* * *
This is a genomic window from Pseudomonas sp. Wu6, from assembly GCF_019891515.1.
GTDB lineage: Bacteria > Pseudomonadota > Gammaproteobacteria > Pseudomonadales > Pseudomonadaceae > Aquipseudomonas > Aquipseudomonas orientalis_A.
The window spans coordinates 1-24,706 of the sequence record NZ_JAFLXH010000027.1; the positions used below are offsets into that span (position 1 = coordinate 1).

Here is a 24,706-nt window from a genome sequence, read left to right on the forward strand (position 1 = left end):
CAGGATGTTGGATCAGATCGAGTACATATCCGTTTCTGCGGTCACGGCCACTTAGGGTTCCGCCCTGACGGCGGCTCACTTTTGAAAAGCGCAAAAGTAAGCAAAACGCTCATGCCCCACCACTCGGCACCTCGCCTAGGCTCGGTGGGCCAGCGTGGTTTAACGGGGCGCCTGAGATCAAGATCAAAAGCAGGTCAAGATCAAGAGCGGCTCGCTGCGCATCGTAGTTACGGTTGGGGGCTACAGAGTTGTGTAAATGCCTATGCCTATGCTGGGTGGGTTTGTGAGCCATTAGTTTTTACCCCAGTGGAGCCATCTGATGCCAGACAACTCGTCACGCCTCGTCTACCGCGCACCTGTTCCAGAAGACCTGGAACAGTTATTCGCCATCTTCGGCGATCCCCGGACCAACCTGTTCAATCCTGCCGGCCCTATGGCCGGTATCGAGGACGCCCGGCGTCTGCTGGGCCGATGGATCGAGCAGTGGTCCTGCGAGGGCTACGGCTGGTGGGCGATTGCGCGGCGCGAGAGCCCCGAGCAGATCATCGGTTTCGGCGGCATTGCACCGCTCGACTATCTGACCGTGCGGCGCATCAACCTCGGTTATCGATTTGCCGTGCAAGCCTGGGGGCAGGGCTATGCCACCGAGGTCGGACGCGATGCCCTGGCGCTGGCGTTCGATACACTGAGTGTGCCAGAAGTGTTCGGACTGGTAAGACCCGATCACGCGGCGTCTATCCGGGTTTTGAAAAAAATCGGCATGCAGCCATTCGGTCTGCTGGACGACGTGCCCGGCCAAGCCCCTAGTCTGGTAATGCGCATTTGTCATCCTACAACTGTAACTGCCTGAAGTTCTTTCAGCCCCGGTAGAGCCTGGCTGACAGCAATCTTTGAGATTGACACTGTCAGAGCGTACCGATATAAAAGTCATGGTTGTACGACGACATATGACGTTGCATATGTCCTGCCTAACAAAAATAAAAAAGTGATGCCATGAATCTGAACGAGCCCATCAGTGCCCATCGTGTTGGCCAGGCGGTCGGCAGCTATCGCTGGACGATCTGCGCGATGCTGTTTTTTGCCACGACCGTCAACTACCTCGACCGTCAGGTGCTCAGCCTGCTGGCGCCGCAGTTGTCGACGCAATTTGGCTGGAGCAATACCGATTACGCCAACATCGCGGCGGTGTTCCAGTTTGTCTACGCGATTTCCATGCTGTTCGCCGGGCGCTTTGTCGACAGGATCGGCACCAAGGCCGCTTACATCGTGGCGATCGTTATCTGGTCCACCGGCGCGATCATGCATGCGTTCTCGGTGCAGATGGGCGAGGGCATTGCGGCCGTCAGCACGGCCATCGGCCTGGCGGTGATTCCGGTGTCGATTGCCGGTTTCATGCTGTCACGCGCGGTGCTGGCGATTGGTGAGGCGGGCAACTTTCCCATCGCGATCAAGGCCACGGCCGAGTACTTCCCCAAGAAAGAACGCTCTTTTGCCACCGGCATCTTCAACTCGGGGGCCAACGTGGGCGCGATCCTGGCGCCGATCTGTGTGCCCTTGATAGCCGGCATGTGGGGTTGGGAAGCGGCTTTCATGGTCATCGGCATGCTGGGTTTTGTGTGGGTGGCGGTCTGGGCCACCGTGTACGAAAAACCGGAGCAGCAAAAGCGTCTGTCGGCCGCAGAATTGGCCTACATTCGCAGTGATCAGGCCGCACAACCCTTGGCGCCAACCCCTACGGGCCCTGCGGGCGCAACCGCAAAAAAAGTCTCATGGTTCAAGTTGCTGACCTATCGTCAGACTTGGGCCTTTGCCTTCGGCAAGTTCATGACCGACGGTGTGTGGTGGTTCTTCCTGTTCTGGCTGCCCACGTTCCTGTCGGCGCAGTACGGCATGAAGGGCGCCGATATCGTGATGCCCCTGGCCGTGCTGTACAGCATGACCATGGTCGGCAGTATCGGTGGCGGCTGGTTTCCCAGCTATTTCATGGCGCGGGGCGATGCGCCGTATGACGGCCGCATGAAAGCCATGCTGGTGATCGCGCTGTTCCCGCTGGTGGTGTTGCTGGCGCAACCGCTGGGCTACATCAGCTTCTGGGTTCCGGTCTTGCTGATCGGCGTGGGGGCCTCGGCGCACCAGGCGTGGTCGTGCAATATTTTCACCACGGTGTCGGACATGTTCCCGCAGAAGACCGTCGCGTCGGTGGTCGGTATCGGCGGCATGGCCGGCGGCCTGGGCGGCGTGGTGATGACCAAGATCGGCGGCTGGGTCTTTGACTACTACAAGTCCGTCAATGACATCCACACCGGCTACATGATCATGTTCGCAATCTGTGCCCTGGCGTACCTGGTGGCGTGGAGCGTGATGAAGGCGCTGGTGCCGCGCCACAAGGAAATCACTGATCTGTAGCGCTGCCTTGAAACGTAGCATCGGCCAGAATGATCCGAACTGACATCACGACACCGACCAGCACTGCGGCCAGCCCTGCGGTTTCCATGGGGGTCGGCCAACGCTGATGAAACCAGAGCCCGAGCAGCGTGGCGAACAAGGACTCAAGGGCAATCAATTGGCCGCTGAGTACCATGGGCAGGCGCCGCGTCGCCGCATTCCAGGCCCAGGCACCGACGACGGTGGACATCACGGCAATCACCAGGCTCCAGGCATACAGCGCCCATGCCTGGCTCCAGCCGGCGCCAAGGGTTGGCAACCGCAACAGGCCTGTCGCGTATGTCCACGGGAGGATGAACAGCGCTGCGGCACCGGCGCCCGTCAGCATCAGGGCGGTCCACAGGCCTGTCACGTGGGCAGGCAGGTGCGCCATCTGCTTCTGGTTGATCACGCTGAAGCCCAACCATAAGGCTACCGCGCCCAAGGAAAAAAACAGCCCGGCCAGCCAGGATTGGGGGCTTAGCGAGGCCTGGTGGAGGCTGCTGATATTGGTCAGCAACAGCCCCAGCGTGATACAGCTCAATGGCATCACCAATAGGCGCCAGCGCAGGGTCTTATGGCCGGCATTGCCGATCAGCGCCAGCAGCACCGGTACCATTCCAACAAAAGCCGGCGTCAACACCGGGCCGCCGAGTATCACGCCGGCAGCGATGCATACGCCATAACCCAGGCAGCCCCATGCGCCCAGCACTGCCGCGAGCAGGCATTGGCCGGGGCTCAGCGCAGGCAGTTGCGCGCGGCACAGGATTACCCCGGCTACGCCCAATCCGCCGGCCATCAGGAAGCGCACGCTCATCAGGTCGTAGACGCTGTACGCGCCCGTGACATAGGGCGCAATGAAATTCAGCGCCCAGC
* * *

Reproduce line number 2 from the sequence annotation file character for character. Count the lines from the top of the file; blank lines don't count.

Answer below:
GTDB lineage: Bacteria > Pseudomonadota > Gammaproteobacteria > Pseudomonadales > Pseudomonadaceae > Aquipseudomonas > Aquipseudomonas orientalis_A.